The Emmy Lemming Effect: Are Emmy box mailers so last century?

Guest column by Richard Licata, CEO of Licata & Co., a television marketing agency specializing in awards. Licata is a veteran Emmy campaigner who’s spearheaded awards efforts for HBO, Showtime, FX, USA, Fox and NBC

It must be June. I know this not just because June gloom is in full swing in Southern California, but because my desk is stacked high with more than 40 elaborate boxes from networks, cable companies, studios and streaming services rivaling each other in their “inventive” package design. Within them are the hopes of the Emmy season.

Surveying this embarrassment of riches, I got to thinking about the fact that when HBO sent out the first Emmy mailer more than 25 years ago — the purpose was a practical one: to give Emmy voters who may not have been cable subscribers the opportunity to view their programs in an effort to garner attention and nominations. In the ensuing years, the boxes have become more elaborate, more expensive — and certainly de rigueur — with networks and studios shelling out an average of $1 million each to design, produce, and send them to the Academy’s 19,000 members. As Daniel Holloway noted in Variety last year, Netflix’s 2016 mailer — a 4-box set — was estimated to cost between $2.5 and $3 million and elicited some awe and more than a few groans from the Emmy voters receiving the 20 pounds of boxes. He pointed out that, in today’s digital environment, most everyone could have accessed the material from the free access code Netflix provided — at considerable savings to the streaming service and the environment.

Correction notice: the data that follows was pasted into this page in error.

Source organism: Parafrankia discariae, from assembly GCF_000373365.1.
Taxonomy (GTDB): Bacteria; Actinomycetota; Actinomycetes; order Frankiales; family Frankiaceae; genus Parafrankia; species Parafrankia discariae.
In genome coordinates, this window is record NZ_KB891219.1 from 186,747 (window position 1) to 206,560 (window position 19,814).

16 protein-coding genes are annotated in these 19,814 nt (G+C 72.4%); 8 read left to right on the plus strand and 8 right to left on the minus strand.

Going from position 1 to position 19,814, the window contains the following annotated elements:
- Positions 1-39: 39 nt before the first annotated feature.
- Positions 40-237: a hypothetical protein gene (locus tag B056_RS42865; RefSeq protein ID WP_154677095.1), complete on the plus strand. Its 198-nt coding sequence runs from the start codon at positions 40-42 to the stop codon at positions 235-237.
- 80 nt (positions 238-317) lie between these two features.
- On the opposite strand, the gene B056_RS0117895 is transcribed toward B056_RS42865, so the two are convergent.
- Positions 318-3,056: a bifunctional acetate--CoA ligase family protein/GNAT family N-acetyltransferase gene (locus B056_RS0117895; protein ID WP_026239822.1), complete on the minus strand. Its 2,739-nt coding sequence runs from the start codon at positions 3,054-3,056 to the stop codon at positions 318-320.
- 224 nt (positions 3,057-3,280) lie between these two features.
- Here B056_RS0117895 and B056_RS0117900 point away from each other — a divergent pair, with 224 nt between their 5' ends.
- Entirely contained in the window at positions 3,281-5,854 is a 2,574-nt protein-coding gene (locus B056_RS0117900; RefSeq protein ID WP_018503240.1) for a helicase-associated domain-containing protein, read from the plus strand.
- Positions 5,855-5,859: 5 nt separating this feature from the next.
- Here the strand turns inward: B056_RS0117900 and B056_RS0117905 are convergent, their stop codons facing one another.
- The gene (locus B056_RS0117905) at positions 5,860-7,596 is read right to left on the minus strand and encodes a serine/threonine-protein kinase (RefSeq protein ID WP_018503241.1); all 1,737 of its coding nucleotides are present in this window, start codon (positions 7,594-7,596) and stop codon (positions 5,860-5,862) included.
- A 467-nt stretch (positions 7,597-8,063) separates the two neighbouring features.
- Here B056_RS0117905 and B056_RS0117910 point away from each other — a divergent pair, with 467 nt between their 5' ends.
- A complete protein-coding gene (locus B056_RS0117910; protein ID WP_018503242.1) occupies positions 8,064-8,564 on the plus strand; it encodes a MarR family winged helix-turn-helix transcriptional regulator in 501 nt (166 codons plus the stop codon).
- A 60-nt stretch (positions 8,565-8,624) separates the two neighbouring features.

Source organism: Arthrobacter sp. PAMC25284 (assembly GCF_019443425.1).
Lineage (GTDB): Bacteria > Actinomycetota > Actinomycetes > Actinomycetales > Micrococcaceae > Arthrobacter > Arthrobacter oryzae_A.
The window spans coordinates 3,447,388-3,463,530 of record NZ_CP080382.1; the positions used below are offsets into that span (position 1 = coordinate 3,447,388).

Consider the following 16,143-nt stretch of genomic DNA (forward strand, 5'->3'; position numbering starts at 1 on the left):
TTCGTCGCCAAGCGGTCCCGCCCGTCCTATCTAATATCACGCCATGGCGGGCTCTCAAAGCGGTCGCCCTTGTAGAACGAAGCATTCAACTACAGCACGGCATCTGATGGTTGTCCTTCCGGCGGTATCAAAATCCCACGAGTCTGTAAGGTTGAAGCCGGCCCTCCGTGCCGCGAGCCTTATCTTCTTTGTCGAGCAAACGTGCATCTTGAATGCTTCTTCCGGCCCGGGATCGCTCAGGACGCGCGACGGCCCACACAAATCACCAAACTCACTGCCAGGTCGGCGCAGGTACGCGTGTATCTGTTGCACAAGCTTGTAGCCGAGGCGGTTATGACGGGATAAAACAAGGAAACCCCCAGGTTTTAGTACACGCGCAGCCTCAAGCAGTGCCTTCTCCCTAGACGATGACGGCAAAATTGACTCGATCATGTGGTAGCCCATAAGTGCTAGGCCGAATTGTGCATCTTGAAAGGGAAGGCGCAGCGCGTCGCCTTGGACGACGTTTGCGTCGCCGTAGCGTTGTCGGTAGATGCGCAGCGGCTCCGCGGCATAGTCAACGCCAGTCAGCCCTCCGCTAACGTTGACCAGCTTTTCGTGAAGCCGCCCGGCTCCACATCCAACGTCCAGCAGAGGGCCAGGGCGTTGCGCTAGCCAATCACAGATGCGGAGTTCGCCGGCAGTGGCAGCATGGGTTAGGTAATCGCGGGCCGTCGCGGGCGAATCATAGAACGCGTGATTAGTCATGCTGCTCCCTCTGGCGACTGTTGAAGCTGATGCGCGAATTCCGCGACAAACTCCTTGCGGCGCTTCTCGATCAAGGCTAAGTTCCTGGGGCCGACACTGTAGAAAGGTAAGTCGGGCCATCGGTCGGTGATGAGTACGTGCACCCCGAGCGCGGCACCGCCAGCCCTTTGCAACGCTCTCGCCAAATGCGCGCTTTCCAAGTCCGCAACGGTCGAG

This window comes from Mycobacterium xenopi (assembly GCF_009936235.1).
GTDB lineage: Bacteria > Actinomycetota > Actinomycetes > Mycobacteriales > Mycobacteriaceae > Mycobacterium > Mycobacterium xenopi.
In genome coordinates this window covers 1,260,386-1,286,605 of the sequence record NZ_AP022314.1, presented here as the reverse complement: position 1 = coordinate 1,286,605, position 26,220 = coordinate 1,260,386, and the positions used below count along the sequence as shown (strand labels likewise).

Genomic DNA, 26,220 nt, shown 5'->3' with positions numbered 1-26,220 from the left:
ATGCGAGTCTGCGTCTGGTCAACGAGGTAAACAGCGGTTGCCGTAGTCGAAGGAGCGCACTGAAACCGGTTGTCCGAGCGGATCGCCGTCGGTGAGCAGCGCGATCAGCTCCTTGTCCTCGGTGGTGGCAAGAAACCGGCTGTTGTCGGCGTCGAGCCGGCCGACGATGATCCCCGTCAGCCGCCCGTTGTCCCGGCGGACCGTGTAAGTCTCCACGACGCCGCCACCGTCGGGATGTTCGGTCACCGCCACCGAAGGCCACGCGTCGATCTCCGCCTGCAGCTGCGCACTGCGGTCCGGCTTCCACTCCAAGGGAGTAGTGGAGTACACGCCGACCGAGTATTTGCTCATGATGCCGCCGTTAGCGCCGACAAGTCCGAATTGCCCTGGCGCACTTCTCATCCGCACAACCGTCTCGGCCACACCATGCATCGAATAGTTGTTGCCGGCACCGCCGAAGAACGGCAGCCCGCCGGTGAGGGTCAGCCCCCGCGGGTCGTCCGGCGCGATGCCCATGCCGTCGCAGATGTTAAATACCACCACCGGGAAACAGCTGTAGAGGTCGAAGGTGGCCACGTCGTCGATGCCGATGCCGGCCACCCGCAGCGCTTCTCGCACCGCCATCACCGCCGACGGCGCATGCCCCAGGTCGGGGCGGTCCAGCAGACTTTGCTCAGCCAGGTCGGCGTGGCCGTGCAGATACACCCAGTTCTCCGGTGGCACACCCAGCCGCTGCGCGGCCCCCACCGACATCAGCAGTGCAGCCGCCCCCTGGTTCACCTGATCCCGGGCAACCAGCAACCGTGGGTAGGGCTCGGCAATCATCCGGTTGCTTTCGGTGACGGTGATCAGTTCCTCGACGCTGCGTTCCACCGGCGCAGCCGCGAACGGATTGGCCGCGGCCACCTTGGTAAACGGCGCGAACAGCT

Which leads me to question what the real value of the Emmy box mailer is? It seems so last century in this digital age. In today’s world of binge watching and streaming, do television academy voters really watch the hundreds of DVDs that show up in May — or have the boxes just become “excess baggage” — emphasis on the “excess”? I suspect the “Emmy lemming effect” may be to blame. It’s possible that the TV industry is collectively spending millions on these Little Boxes (even if the model is outdated) — just because everyone else is still doing it.